On February 3, transportation columnist John Greenfield wrote an article for Streetsblog Chicago titled, “Caveat to Lightfoot: Over-police the CTA and you may face NYC-style subway protests.” Greenfield’s article was a response to Mayor Lightfoot’s announcement that she was in talks with the CTA and CPD to address a recent spate of violent crime on the CTA. In the article, Greenfield predicted protests in Chicago like those in New York City against increased police presence on the the city’s subways, writing that “if the additional policing leads to many more people of color and low-income residents being criminalized, let alone brutalized, don’t be surprised if the response is hundreds of angry Chicagoans storming the turnstiles.” His prediction for Chicago came true less than a month later. On February 28, the same day that Mayor Lightfoot formally announced that a new fifty-officer detail would be assigned to CTA trains and platforms, an officer shot thirty-three-year-old Ariel Roman after stopping him for passing between train cars, which is forbidden by city ordinance (but widely practiced, and rarely enforced). One week later, the anti-gun violence organization GoodKids MadCity held a protest at the Lake Red Line station demanding, “No cops, no fares.”
The typical media response to such protests usually looks something like this article from the New York Post, with the opening line that labelled the protesters as “Cop-hating radicals” who “wreaked havoc on New York City’s subways on Friday.”
But instead of listening to this kind of scaremongering about a nonexistent “war on police,” or to those who argue for the sanctity of the illogical idea of “blue life,” however, Chicago policymakers need to listen to residents who are actually impacted by police and gun violence. Chicago policymakers should make public transit free, and they should not flood that transit with heavily armed police, which is an expensive and inefficient attempt to solve the CTA’s problems that also threatens the lives of people of color and the poor. We should not repeat New York’s failed policy.
The similarities between New York and Chicago would not just stop at the protests. In 2019, New York Governor Andrew Cuomo decided to assign 500 additional officers to patrol the subways as part of an effort to crack down on fare evasion. This was estimated to cost the Metropolitan Transit Agency nearly $250 million per year, and many New Yorkers were quick to point out that it would cost more than the estimated $200 million in savings from reduced fare evasion. But Cuomo went forward with the plan, and the result was numerous reported instances of police violence and disproportionate criminalization and arrests of people of color, prompting the state attorney general to open an investigation into the transit agency and police department’s fare evasion enforcement.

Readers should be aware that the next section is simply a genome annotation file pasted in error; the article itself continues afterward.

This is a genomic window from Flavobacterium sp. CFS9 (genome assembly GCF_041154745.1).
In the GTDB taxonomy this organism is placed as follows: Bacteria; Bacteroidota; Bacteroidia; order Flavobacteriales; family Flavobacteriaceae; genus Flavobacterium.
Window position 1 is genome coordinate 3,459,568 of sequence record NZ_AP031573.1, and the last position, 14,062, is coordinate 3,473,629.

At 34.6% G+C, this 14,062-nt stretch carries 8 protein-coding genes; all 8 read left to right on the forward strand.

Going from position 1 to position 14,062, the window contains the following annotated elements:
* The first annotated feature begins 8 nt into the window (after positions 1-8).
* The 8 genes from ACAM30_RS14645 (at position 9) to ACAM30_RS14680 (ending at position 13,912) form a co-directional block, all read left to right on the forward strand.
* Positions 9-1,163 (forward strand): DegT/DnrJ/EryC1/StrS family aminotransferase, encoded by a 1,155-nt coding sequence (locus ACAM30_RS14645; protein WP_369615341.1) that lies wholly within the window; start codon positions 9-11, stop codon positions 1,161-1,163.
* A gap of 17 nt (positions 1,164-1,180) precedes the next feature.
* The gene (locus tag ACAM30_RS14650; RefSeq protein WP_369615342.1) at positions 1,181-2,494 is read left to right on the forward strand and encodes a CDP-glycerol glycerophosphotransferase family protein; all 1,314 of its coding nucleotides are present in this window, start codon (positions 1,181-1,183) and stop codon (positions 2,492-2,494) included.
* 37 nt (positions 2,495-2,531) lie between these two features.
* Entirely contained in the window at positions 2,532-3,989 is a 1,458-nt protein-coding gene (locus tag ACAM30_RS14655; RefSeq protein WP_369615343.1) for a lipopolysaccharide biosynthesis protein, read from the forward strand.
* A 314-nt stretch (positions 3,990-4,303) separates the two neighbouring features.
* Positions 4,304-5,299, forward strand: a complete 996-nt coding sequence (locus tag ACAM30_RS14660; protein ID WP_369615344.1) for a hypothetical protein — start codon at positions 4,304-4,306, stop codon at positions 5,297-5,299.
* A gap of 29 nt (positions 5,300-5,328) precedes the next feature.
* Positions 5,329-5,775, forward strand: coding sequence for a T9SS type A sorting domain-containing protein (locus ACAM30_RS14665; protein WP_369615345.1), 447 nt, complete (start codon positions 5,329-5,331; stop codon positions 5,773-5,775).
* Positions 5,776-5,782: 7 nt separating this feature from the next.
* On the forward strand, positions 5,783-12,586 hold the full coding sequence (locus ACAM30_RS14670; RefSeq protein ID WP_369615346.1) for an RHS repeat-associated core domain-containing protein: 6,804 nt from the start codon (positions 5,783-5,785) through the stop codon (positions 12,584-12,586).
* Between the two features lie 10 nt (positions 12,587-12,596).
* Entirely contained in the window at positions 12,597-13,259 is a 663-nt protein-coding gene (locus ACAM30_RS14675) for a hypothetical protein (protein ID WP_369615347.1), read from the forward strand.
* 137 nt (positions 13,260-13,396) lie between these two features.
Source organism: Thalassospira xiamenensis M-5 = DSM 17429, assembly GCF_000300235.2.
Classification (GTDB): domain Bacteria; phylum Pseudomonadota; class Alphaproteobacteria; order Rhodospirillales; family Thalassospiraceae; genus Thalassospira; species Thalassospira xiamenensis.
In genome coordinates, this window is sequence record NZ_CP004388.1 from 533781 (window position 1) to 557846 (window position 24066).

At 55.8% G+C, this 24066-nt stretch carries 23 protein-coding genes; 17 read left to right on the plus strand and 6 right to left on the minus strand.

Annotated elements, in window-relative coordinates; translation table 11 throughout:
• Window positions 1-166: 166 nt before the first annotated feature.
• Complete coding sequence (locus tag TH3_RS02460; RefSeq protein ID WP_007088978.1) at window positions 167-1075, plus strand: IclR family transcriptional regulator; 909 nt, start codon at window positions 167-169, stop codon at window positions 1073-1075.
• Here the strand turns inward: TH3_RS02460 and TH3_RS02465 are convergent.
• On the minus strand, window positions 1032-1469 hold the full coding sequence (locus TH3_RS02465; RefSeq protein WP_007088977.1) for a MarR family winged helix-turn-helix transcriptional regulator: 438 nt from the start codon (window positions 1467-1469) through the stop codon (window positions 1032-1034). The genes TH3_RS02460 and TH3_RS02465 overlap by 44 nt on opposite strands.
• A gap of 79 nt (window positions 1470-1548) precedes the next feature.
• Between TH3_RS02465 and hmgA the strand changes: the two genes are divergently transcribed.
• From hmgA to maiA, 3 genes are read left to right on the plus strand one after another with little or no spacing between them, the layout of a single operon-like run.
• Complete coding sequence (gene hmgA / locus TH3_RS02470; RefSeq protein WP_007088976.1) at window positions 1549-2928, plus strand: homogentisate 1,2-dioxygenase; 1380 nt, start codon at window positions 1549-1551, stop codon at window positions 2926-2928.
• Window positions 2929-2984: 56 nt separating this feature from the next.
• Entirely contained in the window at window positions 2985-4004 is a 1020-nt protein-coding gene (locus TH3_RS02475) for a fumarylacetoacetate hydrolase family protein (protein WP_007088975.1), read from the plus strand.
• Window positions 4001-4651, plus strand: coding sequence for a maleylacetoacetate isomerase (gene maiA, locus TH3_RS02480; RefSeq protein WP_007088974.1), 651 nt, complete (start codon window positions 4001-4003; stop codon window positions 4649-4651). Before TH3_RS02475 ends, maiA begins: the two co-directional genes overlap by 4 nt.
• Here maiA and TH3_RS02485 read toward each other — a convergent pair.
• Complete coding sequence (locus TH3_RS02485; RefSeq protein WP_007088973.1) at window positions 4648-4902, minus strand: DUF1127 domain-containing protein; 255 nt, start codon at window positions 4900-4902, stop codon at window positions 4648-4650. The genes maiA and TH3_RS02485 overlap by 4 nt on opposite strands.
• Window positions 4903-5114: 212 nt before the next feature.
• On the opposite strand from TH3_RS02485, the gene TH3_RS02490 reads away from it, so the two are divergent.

Fortunately, many cities throughout the country have gone in the opposite direction: decriminalizing fare evasion or, even better, making public transit free. This kind of approach has numerous benefits. For instance, allowing for prepaid cards and rear-door bus boarding (which the CTA just implemented, but on an unfortunately temporary basis) can shorten trip times and attract more riders—a pressing need for many cities, who have witnessed nationwide bus ridership fall by eleven percent since 2007. In Chicago specifically, bus ridership has gone down by twenty-two percent since 2010. Nationwide, ridership has plummeted further in 2020—especially in the wake of the social distancing requirements of the coronavirus pandemic—even though many people still rely on public transit to commute to essential jobs and services such as grocery stores, medical facilities, and pharmacies. Public transit agencies are also struggling financially, due to the wider economic crisis catalyzed by the coronavirus and the associated increase in sanitation and other operational costs. Fortunately, Congress’s stimulus package included $25 billion to transit agencies for emergency operating assistance, but a lot more still needs to be done. While initial legislative negotiations did not include any money for public transit, grassroots pressure and advocacy from groups like Transit For America ensured that the final legislation contained this essential funding.